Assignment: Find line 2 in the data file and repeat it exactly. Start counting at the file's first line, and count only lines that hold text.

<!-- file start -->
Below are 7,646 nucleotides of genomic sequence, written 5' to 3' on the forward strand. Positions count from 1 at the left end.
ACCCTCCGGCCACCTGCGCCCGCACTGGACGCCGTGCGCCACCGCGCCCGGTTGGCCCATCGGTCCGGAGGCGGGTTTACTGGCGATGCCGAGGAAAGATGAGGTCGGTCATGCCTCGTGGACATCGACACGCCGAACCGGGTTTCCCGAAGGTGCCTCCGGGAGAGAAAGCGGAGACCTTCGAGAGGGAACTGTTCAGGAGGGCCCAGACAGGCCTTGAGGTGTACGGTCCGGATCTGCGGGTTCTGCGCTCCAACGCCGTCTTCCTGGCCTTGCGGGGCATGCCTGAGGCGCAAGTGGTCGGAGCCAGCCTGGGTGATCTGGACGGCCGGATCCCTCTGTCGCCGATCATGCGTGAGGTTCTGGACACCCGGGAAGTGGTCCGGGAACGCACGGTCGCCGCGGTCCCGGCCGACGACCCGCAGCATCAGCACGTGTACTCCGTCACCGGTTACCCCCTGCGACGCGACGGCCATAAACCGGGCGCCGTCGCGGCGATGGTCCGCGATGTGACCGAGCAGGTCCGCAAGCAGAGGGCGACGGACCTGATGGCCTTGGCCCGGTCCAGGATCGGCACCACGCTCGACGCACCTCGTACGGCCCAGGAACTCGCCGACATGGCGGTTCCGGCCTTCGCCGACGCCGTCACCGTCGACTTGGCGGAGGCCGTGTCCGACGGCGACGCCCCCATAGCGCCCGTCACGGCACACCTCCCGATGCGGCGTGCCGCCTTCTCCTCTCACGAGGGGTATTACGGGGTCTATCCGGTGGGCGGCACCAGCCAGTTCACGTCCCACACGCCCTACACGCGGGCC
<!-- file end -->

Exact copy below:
ACCCTCCGGCCACCTGCGCCCGCACTGGACGCCGTGCGCCACCGCGCCCGGTTGGCCCATCGGTCCGGAGGCGGGTTTACTGGCGATGCCGAGGAAAGATGAGGTCGGTCATGCCTCGTGGACATCGACACGCCGAACCGGGTTTCCCGAAGGTGCCTCCGGGAGAGAAAGCGGAGACCTTCGAGAGGGAACTGTTCAGGAGGGCCCAGACAGGCCTTGAGGTGTACGGTCCGGATCTGCGGGTTCTGCGCTCCAACGCCGTCTTCCTGGCCTTGCGGGGCATGCCTGAGGCGCAAGTGGTCGGAGCCAGCCTGGGTGATCTGGACGGCCGGATCCCTCTGTCGCCGATCATGCGTGAGGTTCTGGACACCCGGGAAGTGGTCCGGGAACGCACGGTCGCCGCGGTCCCGGCCGACGACCCGCAGCATCAGCACGTGTACTCCGTCACCGGTTACCCCCTGCGACGCGACGGCCATAAACCGGGCGCCGTCGCGGCGATGGTCCGCGATGTGACCGAGCAGGTCCGCAAGCAGAGGGCGACGGACCTGATGGCCTTGGCCCGGTCCAGGATCGGCACCACGCTCGACGCACCTCGTACGGCCCAGGAACTCGCCGACATGGCGGTTCCGGCCTTCGCCGACGCCGTCACCGTCGACTTGGCGGAGGCCGTGTCCGACGGCGACGCCCCCATAGCGCCCGTCACGGCACACCTCCCGATGCGGCGTGCCGCCTTCTCCTCTCACGAGGGGTATTACGGGGTCTATCCGGTGGGCGGCACCAGCCAGTTCACGTCCCACACGCCCTACACGCGGGCC